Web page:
This final Toronto roundup is a combined one for Toronto and Telluride, which happened almost two weeks ago now, but I didn't get to summarize the few films that made their debut there. They did also play Toronto this week though, so we'll start off with the big winner out of Telluride, which was The Imitation Game, another biopic about a British genius, this time telling the little known story (at least here in the U.S.) of Alan Turing, the man who broke the Enigma code in WWII and invented the first computer, before he was prosecuted by the British government for being gay, which was illegal at the time. This movie came roaring out of Telluride and also hit big in Toronto, beloved by audiences across the board and could arguably be declared the one surefire Oscar contender to debut at the fall festivals so far (along with Birdman, which skipped TIFF). Benedict Cumberbatch in particular is being championed for a supposedly incredible performance as Turing and is considered nearly a lock for a Best Actor nomination, so I can't wait to see this when it comes out November 21st. Critics are a little more measured in their praise so far (always distrustful of anything crowdpleasing) but still positive, especially about the acting, and it'll be interesting to see if this will have to battle The Theory of Everything for attention as a rival biopic. But The Imitation Game has The Weinstein Company behind it, so frankly, I'd bet on this one, at least right now.
"Strong, stirring, triumphant and tragic, 'The Imitation Game' may be about a man who changed the world, but it's also about the world that destroyed a man." (Film.com)
"The movie is undeniably strong in its sense of a bright light burned out too soon, and the often undignified fate of those who dare to chafe at society's established norms." (Variety)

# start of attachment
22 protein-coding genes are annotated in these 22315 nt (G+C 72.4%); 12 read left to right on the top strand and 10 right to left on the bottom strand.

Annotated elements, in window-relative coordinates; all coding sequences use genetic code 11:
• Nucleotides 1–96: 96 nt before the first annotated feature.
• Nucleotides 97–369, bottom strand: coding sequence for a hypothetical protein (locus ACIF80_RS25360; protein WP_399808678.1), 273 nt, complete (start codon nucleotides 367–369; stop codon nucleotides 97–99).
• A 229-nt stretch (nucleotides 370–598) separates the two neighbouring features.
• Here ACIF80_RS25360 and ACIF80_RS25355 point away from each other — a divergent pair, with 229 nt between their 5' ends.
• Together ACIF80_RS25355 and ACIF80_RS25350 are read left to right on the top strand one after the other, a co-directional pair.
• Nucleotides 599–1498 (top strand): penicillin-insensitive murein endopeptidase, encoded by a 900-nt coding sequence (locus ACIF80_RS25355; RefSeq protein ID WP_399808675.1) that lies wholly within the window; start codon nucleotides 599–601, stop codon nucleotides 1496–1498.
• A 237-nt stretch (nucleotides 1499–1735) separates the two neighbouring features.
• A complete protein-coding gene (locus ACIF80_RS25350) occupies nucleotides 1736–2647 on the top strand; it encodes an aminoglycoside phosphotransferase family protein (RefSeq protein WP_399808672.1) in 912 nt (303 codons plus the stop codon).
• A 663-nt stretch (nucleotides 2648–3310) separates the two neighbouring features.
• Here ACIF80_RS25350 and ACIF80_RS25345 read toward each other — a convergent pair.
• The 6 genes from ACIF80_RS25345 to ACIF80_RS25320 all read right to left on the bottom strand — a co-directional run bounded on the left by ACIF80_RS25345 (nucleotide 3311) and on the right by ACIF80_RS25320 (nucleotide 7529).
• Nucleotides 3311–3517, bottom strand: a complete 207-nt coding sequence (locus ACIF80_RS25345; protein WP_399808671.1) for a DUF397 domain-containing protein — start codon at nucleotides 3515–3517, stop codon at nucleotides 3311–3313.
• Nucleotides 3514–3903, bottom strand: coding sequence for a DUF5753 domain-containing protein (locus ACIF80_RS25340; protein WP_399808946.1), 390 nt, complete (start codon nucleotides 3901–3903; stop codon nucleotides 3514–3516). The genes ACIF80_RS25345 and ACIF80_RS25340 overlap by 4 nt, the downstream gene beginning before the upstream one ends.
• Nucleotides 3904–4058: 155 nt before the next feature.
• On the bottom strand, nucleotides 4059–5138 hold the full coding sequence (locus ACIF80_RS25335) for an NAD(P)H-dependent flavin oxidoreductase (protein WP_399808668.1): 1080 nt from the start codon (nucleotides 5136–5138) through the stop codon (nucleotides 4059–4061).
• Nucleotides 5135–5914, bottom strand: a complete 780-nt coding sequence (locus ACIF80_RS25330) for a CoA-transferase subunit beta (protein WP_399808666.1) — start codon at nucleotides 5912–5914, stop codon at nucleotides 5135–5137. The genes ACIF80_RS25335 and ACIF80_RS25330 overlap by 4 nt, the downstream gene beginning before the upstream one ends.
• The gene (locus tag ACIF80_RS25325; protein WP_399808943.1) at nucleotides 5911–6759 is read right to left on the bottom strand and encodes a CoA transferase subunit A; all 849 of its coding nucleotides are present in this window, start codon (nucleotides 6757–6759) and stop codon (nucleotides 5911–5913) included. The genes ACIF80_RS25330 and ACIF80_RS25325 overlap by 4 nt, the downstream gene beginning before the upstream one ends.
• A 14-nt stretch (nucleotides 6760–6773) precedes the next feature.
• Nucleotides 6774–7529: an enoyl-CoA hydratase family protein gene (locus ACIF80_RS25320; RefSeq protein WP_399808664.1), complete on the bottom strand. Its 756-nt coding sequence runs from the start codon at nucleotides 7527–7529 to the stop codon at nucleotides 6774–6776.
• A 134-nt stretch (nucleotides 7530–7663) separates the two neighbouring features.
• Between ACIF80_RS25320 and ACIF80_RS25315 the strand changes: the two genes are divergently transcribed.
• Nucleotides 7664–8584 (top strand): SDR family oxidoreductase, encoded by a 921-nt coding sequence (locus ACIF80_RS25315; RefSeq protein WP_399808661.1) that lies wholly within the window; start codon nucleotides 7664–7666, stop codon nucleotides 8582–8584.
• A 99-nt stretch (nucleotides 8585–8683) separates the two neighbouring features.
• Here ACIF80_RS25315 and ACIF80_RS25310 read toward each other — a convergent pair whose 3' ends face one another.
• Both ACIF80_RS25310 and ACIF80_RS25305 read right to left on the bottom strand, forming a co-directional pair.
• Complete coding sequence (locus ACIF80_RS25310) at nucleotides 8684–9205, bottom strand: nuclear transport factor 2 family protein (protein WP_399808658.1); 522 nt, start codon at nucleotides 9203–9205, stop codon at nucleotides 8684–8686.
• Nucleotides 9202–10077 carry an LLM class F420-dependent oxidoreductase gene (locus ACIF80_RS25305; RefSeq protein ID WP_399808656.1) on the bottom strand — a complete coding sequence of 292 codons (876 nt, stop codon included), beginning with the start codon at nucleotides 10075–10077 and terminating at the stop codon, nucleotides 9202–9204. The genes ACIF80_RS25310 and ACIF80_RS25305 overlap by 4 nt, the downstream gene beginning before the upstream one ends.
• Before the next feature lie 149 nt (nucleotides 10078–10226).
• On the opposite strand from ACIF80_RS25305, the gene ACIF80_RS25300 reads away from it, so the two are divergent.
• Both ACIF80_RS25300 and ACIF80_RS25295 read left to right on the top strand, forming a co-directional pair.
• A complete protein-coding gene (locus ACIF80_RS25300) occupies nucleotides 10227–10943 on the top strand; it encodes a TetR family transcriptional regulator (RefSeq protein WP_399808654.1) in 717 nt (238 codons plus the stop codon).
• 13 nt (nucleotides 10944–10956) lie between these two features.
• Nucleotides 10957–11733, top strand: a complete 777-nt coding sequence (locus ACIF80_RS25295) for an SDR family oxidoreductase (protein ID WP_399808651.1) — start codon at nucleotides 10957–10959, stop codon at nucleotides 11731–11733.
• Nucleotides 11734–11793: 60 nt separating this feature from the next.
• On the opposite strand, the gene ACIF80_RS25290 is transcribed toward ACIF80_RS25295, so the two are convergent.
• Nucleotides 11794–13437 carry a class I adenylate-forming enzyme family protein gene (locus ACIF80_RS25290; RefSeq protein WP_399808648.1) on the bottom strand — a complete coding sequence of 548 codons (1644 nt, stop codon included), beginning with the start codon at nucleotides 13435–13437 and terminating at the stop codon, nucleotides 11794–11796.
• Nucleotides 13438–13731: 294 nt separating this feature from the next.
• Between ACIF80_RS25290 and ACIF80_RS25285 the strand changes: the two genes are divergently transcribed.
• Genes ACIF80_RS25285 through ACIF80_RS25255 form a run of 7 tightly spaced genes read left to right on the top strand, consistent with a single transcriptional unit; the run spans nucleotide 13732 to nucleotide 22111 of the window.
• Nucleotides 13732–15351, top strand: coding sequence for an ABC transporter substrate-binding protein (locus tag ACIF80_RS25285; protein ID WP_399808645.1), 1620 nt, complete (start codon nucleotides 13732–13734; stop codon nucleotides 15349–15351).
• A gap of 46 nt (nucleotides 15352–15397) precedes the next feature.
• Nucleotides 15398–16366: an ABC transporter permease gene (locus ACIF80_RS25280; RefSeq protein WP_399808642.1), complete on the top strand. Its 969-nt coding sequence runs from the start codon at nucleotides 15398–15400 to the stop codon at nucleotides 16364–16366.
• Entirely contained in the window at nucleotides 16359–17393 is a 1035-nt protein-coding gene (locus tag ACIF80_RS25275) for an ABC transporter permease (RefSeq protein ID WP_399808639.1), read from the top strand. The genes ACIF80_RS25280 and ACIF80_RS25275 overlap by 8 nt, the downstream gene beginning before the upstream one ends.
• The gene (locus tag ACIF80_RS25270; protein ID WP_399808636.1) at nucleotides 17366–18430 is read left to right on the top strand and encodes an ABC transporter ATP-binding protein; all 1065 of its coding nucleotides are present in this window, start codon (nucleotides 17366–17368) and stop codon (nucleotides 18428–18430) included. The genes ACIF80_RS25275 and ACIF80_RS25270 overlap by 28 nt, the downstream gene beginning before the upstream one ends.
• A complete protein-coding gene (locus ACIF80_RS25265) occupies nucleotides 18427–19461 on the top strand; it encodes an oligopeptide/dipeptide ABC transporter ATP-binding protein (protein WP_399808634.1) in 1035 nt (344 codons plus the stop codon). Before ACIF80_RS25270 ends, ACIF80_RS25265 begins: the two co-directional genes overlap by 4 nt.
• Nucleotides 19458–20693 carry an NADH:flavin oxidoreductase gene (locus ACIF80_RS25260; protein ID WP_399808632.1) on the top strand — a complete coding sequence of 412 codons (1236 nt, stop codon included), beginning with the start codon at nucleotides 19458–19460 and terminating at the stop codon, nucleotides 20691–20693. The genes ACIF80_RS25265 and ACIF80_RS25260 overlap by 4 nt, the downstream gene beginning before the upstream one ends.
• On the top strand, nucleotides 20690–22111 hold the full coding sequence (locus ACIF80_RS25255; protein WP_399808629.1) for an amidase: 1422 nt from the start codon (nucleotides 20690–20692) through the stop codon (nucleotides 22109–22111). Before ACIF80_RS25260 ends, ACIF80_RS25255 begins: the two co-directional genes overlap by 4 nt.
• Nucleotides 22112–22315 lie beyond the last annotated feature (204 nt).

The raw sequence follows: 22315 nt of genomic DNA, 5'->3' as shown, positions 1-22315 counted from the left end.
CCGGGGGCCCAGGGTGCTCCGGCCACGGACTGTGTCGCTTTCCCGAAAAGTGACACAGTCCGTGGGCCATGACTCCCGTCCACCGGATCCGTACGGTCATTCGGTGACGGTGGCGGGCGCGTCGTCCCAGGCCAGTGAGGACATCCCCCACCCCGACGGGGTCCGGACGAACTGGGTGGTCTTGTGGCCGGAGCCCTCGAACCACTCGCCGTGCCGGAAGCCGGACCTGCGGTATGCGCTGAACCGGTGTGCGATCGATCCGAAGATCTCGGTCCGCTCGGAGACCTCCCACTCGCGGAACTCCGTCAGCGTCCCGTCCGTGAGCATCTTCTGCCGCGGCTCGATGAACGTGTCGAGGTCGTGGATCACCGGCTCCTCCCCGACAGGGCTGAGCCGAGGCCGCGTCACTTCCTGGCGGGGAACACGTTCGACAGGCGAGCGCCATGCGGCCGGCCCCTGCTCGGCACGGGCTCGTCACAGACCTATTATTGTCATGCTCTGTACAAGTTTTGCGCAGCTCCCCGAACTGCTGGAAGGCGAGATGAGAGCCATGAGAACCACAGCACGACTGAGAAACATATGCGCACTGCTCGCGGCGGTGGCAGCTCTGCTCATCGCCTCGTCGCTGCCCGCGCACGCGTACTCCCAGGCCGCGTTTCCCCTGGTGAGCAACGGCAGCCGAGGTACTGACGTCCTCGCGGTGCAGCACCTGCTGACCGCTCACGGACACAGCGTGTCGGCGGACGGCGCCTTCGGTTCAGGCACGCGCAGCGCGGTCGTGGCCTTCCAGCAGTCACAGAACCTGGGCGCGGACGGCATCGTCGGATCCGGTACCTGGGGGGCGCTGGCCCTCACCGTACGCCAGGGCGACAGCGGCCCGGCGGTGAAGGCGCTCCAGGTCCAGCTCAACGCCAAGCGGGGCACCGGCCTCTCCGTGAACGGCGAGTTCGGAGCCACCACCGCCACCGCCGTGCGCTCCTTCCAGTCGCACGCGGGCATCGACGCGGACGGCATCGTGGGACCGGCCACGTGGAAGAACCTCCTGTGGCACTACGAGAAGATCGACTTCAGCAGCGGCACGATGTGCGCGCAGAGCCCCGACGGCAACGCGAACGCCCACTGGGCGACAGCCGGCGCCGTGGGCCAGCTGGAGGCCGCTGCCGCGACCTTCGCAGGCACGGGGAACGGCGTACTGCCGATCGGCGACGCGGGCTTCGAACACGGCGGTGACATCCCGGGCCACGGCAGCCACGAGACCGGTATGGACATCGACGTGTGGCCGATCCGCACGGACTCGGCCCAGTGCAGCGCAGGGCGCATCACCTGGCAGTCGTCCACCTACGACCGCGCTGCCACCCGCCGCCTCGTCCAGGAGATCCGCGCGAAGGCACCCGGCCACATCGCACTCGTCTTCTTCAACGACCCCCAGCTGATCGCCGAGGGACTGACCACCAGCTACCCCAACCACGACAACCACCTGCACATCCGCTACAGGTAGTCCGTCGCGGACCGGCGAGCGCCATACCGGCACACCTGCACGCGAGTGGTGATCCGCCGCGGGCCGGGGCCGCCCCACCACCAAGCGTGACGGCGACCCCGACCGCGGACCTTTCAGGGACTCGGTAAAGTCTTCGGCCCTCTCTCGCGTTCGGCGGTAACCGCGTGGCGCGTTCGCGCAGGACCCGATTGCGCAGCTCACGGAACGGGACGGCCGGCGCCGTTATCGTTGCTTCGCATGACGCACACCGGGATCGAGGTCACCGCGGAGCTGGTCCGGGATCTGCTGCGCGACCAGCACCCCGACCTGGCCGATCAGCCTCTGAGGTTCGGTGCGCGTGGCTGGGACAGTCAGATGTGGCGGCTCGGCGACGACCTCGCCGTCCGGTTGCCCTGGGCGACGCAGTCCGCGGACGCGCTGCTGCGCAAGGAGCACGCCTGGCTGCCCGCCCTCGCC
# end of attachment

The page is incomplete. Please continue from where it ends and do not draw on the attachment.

"Dominating it all is Cumberbatch, whose charisma- tellingly modulated- and naturalistic array of eccentricities, Sherlockian talent at indicating a mind never at rest, and knack for simultaneously portraying physical oddness and attractiveness combine to create an entirely credible portrait of genius at work." (Hollywood Reporter)
Then there's Wild, the Reese Witherspoon hiking drama based on the memoir of Cheryl Strayed. Wild premiered at Telluride to mixed-negative reviews at first, but seems to have had a much more enthusiastic reception at Toronto, interestingly enough. The movie looks like it will ultimately be well received, and Witherspoon looks almost certain to land her second Best Actress nomination, but any other nods would probably be a surprise (unless the movie ends up taking off at the box office).
"Reese Witherspoon delivers her best performance since she won the Best Actress Oscar for 'Walk the Line' a decade ago." (New York Post)
"The premise sounds corny, but Vallee, in collaboration with screenwriter Nick Hornby, gives the film its energy by pulling the narrative apart." (The Guardian)
"'Wild' never really earns its hard-fought struggle for redemption and personal reinvention." (The Playlist)
The other films out of Toronto were mostly acquisition titles that don't yet have release dates, or even distributors. Jason Reitman's latest film Men, Women & Children was roundly panned (his second miss in a row after last year's Labor Day), while Chris Rock brought a film he wrote and directed to Toronto called Top Five, which got great reviews and was won in a bidding war by Paramount for over $12 million (probably for a 2015 release). Another movie that did get a very good reaction from the festival was Noah Baumbach's While We're Young, a comedy with Ben Stiller and Naomi Watts, but it's also unclear if that film will come out this year or next.
"The most hilarious Woody Allen film in years is directed by Noah Baumbach, with Ben Stiller as basically an updated version of the idealistic documentary filmmaker the Woodman played in 'Crimes and Misdemeanors.'" (New York Post)
"'While We're Young is a mostly enjoyable movie, but what it's trying for is wisdom, and that's a quality that Baumbach doesn't earn." (BBC.com)
So, from Telluride and Toronto (and Venice), I think what we're looking at so far in terms of major fall movies are Birdman, The Imitation Game and Foxcatcher, which continued to receive outstanding critical notices for Steve Carell and Channing Tatum as it bowed here in the states. Outside contenders could maybe include Wild and The Theory of Everything, but we'll see how it plays out, because there's still more to come as the fall season rolls on. Next up is the New York Film Fest (starting Sept 26th) where we'll get to hear about two highly anticipated films, David Fincher's Gone Girl and Paul Thomas Anderson's Inherent Vice. Stay tuned.